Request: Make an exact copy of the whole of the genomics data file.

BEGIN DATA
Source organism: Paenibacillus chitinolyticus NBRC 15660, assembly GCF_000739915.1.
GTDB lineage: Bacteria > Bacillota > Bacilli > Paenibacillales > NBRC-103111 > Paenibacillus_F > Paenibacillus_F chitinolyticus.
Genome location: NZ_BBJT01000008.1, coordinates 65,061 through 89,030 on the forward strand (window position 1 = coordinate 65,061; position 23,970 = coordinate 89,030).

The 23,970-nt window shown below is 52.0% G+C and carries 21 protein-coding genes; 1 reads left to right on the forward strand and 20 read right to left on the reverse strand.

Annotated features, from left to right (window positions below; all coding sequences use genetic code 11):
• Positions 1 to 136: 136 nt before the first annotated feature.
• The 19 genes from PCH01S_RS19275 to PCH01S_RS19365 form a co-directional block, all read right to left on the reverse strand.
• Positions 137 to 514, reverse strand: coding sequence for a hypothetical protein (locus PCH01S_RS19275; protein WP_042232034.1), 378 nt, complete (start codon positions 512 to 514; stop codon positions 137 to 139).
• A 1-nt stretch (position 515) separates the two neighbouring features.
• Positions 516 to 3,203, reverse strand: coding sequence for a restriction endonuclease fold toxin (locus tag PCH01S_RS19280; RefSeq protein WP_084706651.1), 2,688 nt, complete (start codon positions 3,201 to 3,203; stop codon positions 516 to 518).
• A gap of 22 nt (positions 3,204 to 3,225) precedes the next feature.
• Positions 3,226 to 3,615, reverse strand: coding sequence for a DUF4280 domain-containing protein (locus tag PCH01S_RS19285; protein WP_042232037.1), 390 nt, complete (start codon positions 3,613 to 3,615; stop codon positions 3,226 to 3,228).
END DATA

Source organism: Paenibacillus chitinolyticus NBRC 15660, assembly GCF_000739915.1.
GTDB lineage: Bacteria > Bacillota > Bacilli > Paenibacillales > NBRC-103111 > Paenibacillus_F > Paenibacillus_F chitinolyticus.
Genome location: NZ_BBJT01000008.1, coordinates 65,061 through 89,030 on the forward strand (window position 1 = coordinate 65,061; position 23,970 = coordinate 89,030).

The 23,970-nt window shown below is 52.0% G+C and carries 21 protein-coding genes; 1 reads left to right on the forward strand and 20 read right to left on the reverse strand.

Annotated features, from left to right (window positions below; all coding sequences use genetic code 11):
• Positions 1 to 136: 136 nt before the first annotated feature.
• The 19 genes from PCH01S_RS19275 to PCH01S_RS19365 form a co-directional block, all read right to left on the reverse strand.
• Positions 137 to 514, reverse strand: coding sequence for a hypothetical protein (locus PCH01S_RS19275; protein WP_042232034.1), 378 nt, complete (start codon positions 512 to 514; stop codon positions 137 to 139).
• A 1-nt stretch (position 515) separates the two neighbouring features.
• Positions 516 to 3,203, reverse strand: coding sequence for a restriction endonuclease fold toxin (locus tag PCH01S_RS19280; RefSeq protein WP_084706651.1), 2,688 nt, complete (start codon positions 3,201 to 3,203; stop codon positions 516 to 518).
• A gap of 22 nt (positions 3,204 to 3,225) precedes the next feature.
• Positions 3,226 to 3,615, reverse strand: coding sequence for a DUF4280 domain-containing protein (locus tag PCH01S_RS19285; protein WP_042232037.1), 390 nt, complete (start codon positions 3,613 to 3,615; stop codon positions 3,226 to 3,228).